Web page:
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1 Wineries and Vineyards for sale in Metropolitana Santiago
Organic winery with 3.5 ha of vineyard near the Pacific Ocean.
Winery and charming house in the Maipo Valley.
Infographic of the Region
The winemaking tradition of Santiago and the Maipo Valley
The Santiago Metropolitan Region is an administrative region with capital in the city of Santiago, which is also the capital of the country. It is formed by six provinces: Talagante, Santiago, Melipilla, Chacabuco, Cordillera and Maipo. It is worth mentioning that is the second smallest region in Chile (barely 15,400km2), therefore; on the contrary, it is the most populated, with a population of more than 7,100,000 inhabitants. The Santiago Metropolitan Region, from a vine-producing point of view, is included in the Central Valley region. The provinces that preferentially include the cultivation of grapes are: Santiago, Melipilla and Talagante, with the region of Maipo Valley and the well-known subregion of Maipo-Andes.
A distinguishing aspect of the Santiago Metropolitan Region is that it is the only Chilean region without direct access to the Pacific Ocean. Therefore, in the wine subregion integrated in this region we won’t find the factors derived from the Pacific Ocean’s presence (breeze, winds, preferably) that have an outstanding presence in other Chilean subregions. The climate in the Santiago Metropolitan Region can be classified as Mediterranean type weather.
With regards to geography in the region of Santiago, both the Andes and the Coastal Range, which delimit the Central Valley, stand out. While in the Andes the height of the peaks can exceed 6000 meters (case of the Marmolejo or Tupungato hills), in the Coast range the massifs reach heights slightly higher than 2000 meters, like the Cantillana and El Roble mountains.
As for the economy, we have to keep in mind that in this region is located the capital of the country, Santiago, so the service industry is one of the most developed. As it happens in other regions, in the metropolitan region there is also service industry. In the Santiago Metropolitan Region special emphasis is placed on the agricultural and horticultural production, of which a 90% corresponds to irrigated land. The third part of vegetables as well as the fourth part of fruit trees of Chile are grown in this region. In addition of wheat and corn, especially cultivated in the Central Valley, among the Andes and the Coast Range, the production of table grape stands out. In this region wineries and vineyards for sale are found close to the capital Santiago.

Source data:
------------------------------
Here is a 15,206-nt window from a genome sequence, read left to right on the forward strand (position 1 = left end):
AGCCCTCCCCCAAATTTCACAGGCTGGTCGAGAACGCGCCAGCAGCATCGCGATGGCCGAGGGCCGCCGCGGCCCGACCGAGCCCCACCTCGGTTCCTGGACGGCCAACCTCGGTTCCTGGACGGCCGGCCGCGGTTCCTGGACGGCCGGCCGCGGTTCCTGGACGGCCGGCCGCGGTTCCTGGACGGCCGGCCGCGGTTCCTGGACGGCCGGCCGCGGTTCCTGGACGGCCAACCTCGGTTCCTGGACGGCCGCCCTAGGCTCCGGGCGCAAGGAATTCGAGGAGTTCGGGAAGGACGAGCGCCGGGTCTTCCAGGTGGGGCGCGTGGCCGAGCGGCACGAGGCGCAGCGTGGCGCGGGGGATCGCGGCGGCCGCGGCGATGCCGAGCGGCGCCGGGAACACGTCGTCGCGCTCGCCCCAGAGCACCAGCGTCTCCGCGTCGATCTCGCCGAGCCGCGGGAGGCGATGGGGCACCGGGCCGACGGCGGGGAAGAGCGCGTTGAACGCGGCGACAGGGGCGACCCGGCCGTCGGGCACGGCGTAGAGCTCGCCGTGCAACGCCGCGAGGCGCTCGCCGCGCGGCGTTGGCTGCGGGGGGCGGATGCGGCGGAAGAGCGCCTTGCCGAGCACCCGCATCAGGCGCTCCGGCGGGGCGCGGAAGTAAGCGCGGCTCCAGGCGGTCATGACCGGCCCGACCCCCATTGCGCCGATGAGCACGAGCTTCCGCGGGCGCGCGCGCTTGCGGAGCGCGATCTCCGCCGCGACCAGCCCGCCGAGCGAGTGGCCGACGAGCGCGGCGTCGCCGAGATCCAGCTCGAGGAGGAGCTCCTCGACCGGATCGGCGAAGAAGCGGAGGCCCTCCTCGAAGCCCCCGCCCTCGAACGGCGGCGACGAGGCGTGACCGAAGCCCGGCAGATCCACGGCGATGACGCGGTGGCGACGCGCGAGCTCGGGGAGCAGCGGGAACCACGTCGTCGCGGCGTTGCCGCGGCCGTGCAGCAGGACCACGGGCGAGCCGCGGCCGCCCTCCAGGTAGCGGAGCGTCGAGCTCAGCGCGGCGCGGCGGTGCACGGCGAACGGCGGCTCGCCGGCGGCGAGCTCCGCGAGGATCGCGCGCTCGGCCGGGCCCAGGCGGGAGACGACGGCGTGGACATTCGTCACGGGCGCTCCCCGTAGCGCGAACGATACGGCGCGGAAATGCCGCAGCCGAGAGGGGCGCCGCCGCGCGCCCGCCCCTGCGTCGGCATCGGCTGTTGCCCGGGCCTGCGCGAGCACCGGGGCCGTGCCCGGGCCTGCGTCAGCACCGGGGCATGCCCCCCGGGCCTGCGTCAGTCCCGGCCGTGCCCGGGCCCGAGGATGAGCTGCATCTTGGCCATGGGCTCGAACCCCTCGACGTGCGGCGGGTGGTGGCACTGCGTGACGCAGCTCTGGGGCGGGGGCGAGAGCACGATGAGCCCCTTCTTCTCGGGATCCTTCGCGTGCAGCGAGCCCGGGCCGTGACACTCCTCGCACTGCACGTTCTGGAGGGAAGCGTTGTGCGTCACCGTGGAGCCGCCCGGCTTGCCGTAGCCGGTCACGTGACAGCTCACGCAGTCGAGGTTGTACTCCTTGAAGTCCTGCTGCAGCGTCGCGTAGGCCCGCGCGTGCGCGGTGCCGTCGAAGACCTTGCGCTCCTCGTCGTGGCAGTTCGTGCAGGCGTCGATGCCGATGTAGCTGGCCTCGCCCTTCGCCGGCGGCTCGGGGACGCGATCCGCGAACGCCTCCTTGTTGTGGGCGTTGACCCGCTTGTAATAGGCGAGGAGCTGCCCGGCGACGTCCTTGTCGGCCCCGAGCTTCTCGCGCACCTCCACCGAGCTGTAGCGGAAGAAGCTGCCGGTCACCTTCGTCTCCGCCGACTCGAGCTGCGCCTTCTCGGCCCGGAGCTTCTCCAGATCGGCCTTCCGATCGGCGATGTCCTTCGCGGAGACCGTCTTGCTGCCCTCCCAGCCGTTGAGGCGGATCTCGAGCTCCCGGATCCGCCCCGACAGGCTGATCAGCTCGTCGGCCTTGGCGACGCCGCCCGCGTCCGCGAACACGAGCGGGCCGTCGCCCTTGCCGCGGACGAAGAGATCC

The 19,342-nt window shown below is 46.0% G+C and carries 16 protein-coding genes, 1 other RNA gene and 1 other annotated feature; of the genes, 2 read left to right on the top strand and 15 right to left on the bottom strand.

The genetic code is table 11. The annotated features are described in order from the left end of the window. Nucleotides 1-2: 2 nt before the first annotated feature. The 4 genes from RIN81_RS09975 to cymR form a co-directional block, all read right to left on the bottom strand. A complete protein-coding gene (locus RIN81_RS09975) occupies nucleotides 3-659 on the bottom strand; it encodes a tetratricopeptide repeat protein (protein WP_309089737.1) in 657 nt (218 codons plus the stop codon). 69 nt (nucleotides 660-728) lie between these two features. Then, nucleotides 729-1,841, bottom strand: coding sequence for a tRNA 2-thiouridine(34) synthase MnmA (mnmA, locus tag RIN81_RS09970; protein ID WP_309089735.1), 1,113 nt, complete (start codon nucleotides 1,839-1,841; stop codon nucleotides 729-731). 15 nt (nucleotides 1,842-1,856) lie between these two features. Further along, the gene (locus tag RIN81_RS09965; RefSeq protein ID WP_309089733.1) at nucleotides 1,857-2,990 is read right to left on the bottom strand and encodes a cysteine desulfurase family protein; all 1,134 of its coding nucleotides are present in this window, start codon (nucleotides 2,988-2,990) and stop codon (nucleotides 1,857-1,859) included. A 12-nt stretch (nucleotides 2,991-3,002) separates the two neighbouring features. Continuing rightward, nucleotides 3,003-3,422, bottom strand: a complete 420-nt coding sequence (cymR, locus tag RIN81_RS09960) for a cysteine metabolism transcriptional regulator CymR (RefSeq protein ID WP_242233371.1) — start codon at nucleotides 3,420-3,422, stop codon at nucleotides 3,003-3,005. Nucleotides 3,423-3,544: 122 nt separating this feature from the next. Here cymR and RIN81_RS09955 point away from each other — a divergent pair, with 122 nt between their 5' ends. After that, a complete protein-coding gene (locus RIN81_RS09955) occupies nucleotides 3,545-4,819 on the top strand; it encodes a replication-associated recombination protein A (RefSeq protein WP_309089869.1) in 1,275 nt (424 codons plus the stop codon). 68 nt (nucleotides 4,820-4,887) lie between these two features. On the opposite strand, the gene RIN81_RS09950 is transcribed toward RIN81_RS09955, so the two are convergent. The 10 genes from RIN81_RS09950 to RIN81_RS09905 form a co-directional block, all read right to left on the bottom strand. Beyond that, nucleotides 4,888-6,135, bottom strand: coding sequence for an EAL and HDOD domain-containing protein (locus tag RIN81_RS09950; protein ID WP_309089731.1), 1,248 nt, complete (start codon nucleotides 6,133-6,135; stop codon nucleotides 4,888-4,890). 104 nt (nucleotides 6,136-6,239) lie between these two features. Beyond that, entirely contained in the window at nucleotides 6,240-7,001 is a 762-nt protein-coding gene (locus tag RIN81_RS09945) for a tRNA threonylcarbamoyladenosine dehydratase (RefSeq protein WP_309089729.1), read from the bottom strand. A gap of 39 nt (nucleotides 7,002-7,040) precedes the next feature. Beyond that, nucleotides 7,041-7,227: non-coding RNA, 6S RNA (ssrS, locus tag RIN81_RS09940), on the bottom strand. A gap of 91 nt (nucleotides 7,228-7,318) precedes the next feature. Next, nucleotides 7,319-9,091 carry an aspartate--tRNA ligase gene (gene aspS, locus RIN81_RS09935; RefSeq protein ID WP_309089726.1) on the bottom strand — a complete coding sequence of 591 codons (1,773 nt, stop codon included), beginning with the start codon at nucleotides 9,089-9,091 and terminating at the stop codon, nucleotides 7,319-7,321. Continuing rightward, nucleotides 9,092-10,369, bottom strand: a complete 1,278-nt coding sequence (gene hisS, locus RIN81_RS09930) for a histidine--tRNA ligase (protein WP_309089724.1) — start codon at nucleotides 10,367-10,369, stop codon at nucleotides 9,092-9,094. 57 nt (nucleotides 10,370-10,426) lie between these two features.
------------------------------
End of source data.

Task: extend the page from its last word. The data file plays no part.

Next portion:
Santiago is among the touristic attractions of the region. There are several interesting places in it such as the Palacio de la Moneda (the Government’s headquarters), the National Library, the National Museum of Fine Arts or the Congress building. In terms of urban layout which boast large avenues; stately colonial style houses, formerly inhabited by Spanish and French conquerors and Modernist buildings mix together. Outside the capital area, interest moves to settings like the National Reserves of El Clarillo, El Morado, the Cajón del Maipo, surrounded by picturesque towns and, the Laguna de Aculeo, in which fishing and water sports can be practised. The presence of the Andes allows skiing to many people from Santiago, together with tourists and Chilean people belonging to other regions who go to several ski resorts spread all around the Andes. Among them: Farellones, Lagunillas or La Parva.
The winemaking history in the Santiago Metropolitan Region is documented. Therefore, we know that in the former neighbourhoods, until the middle 20th century, it was no surprise to find vines surrounding the properties of the inhabitants of Santiago and its neighbouring areas, both in houses that denote greater economic power and in more modest houses. We also know that the Cabildo (Municipal Council) or the city’s government was in charge of the management to some extent of the obtained grapes. This cultivation of vines next to the properties was known colloquially as ‘parrón’ or ‘parronal’ (climbing vines), a habit that is still present in some of the ancient neighbourhoods of Santiago. Another important factor in terms of vine cultivation that can be extended to other Chilean regions is the religious factor. With the cultivation of vines, parishioners had guaranteed the continuous supply of wine with the aim of celebrating the Holy Mass. We need to keep in mind that in the past there weren’t communication facilities of which Chile has nowadays and, thus, during the winter run the risk of being isolated with the resulting difficulties in receiving or sending goods or food.
The designation of origin Valle del Maipo is found in this region. The vineyards are situated in an altitude rank between 400 and 800 metres. This is one of the most important designations of origin and with more prestige in Chile thanks to the commitment for quality wines obtained from the Cabernet Sauvignon grape variety. The Maipo Valley is located between the Andes and the Coast Range, crossed by two rivers whose water is used to irrigate the vineyards: the Maipo River and the Mapocho River. A certain differentiation can be established between the wines depending on their production area within the Maipo Valley. In Maipo Medio, with a greater presence and influence of the sun, more fruity wines are produced. In the Coastal Maipo area, close to the coastal Range, wines have higher acidity (as is the case with Chardonnay) while in the Andean Maipo or Alto, with a colder climate, wines with high levels of tannins and greater structure are produced.